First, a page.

James VI of Scotland and I of England lacks the glamour of some of the other Stewart, later Stuart, monarchs. He is not a Romantic figure and his life wasn’t tragic, so he has had less attention from writers. But he was more interesting than his mother Mary and his son Charles I, and at least as interesting as any of the five Jameses before him, and he was to my mind the most successful of the Stuart kings. Years after he had inherited the English crown and removed to London, he said that he governed Scotland with his pen more easily than his predecessors had done with the sword; and so indeed he did.
It was a cousin, Henry IV of France, who called him “the wisest fool in Christendom”, a clever gibe – memorable enough for Steven Veerapen to take it as the sub-title of this intelligent, well-researched sympathetic and admirably readable biography – but it is one of these snappy epigrams which is not even half-true. James wasn’t always wise, but he was intelligent; he was sometimes silly, but not a fool.
He was the best-educated king either Scotland or England has ever had. This was thanks to his tutor, the great Humanist George Buchanan. Buchanan, a slippery customer himself and a historian who was both brilliant and dishonest, was a harsh master, but a great teacher. Buchanan taught him that his mother, Mary, was a wicked woman complicit in the murder of her husband Darnley, the young king’s father. James, a king when still a baby, had a miserable and often frightening childhood. The only person who seems to have been sympathetic was his paternal grandfather, the Earl of Lennox. James would give his sons Lennox names, Henry and Charles. He grew up craving affection, but unlike many who are emotionally needy – his great-uncle Henry VII for instance – he gave affection to others, to his wife, Anne of Denmark, his children and to the young men he fell in love with in middle-age.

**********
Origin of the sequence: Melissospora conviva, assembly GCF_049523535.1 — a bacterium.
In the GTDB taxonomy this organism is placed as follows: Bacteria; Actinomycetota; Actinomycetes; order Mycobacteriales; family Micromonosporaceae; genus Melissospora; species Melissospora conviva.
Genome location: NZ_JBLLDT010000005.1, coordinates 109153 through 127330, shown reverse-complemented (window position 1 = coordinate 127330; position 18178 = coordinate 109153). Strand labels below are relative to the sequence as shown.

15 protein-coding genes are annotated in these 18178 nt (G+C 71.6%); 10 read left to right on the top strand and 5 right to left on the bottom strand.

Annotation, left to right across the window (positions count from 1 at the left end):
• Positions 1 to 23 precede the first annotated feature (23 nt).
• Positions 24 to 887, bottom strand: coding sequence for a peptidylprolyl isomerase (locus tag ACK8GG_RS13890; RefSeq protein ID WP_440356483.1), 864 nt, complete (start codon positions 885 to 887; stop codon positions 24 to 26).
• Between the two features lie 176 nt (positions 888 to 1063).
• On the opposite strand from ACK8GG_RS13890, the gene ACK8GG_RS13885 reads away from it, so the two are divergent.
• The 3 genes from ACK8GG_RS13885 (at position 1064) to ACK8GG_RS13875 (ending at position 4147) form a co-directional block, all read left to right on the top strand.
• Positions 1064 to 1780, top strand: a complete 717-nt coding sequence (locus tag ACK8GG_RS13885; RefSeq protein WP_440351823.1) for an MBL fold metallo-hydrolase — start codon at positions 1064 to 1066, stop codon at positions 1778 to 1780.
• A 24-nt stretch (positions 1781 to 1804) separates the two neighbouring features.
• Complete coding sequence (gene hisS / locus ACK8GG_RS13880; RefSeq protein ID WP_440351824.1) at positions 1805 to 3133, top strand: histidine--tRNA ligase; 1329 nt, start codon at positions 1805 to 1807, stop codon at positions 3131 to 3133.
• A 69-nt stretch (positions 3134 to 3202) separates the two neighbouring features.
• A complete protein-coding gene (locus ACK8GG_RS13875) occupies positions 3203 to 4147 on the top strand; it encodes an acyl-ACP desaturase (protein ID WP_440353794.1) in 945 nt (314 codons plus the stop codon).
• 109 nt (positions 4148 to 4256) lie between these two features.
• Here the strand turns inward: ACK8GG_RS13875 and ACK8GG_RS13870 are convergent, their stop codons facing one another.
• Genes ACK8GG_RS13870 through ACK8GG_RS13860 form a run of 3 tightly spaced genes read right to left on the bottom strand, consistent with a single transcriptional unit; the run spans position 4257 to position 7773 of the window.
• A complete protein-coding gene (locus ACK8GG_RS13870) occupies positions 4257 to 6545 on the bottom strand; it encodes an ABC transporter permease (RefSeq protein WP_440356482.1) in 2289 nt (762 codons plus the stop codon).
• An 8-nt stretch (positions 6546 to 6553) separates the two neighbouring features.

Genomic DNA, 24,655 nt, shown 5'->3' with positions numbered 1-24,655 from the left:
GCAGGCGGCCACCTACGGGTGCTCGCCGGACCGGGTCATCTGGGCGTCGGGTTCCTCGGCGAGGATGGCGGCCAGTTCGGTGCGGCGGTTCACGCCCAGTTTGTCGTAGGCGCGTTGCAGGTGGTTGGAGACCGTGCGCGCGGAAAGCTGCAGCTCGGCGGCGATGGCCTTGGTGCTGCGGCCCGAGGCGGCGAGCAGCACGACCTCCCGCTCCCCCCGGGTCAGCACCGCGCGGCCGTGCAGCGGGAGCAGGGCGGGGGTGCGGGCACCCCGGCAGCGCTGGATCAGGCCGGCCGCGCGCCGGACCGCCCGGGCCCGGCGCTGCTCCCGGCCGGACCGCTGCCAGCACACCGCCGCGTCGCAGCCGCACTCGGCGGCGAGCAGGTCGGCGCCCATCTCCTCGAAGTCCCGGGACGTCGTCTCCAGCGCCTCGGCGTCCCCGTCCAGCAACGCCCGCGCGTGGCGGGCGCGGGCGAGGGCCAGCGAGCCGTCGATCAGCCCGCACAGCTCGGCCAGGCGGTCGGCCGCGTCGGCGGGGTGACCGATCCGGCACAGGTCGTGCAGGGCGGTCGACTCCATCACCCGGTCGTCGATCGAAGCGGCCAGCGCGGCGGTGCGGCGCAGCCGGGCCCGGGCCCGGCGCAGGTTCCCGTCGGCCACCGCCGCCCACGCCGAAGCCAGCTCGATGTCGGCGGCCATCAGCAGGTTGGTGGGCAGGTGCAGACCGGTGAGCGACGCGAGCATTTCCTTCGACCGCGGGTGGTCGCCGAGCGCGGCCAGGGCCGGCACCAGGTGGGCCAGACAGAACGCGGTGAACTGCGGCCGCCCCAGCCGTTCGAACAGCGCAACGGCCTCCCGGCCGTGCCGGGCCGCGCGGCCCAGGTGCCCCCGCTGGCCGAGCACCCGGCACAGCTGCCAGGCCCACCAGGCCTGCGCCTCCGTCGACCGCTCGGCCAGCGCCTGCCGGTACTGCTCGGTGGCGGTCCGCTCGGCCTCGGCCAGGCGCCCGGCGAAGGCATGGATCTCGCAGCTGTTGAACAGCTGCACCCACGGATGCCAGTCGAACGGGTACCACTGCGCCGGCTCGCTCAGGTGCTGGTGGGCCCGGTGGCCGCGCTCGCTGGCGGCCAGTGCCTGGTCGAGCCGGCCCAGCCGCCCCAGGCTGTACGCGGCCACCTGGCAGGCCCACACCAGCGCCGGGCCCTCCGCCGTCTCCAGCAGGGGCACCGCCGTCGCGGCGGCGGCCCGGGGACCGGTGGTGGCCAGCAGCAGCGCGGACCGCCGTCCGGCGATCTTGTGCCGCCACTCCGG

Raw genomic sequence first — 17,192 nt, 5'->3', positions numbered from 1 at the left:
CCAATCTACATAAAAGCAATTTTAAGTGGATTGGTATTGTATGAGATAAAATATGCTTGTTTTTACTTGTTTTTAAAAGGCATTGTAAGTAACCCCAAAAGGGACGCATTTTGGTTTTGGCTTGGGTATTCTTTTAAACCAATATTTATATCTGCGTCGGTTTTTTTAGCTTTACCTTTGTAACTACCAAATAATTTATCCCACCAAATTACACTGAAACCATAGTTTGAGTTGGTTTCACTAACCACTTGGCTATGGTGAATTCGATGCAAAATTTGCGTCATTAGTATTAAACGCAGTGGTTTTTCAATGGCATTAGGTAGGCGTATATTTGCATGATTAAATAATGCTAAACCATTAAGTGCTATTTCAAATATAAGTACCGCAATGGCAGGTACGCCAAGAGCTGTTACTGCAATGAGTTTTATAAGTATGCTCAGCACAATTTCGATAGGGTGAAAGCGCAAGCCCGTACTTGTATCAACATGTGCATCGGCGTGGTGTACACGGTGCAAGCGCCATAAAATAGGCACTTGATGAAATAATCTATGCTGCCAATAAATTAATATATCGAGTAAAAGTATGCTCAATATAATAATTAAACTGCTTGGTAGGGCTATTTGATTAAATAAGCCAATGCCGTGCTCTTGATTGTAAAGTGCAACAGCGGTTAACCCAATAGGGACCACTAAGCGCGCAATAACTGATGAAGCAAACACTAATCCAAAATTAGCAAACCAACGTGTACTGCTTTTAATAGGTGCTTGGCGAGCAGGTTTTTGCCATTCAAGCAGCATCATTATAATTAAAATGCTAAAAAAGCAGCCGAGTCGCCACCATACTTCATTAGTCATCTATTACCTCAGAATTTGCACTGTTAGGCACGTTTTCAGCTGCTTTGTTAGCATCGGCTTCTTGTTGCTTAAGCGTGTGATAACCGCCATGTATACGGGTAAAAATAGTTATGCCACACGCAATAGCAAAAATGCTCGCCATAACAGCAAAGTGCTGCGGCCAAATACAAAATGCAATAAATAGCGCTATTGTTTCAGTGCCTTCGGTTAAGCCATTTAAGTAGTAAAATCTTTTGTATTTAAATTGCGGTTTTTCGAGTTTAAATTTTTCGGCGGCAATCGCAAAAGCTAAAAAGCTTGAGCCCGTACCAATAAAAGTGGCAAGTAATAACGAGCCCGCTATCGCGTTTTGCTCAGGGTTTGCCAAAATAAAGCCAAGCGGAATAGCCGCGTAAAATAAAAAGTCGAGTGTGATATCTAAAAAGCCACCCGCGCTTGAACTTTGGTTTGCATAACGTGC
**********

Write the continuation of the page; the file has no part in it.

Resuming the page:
It took him years to establish his authority in Scotland over scoundrelly and vicious nobles and over the bigots of the Kirk, but he managed it. As a young man he feared witchcraft and wrote a book about the dangers of demonology, but later he saw sense, deplored witch trials and concluded that most professed witches were only silly, deluded old women.
Unlike most kings of the time he was a man of peace. He ended England’s expensive and unnecessary war with Spain, and later had the good sense to keep his kingdoms out of the terrible war which would last for 30 years. Then, though he had difficulties with Parliaments, these were no more than Elizabeth had had in the last years of her reign. To James we owe the Authorised Version of the Bible, and his Court, if disorderly, was also a promoter of culture, notably the theatre and painting. He made mistakes of course, as all governments do. The Plantation of Ulster, which created troubles that still simmer today, was one, though the transfer there of some of the wildest Border clans contributed to the pacification of the old Anglo-Scottish border.
I don’t think the English ever quite understood him or, indeed, he them. He had little of the dignity on which the Tudor monarchs had insisted. He spoke loosely and ambled about the palace telling stories and making jokes while sipping wine (too much and too often in his later years.) But he was very human, often impatient and careless in speech. For all that, he was generally a canny politician who, unlike all the Stuarts except his grandson Charles II, knew when to give way.
He was the only monarch of either Scotland or England who can be called an intellectual and the only one of our kings and queens who might have been a university professor (and indeed he called himself “the schoolmaster of the realm.”) But I have long thought that in his unbuttoned humanity he might in a very different life have been a Scots comic like Will Fyffe or Chic Murray, a man easy to laugh at and with. Steven Veerapen has done the old boy justice. This is a very engaging book.
The Wisest Fool, by Steven Veerapen, Birlinn, £25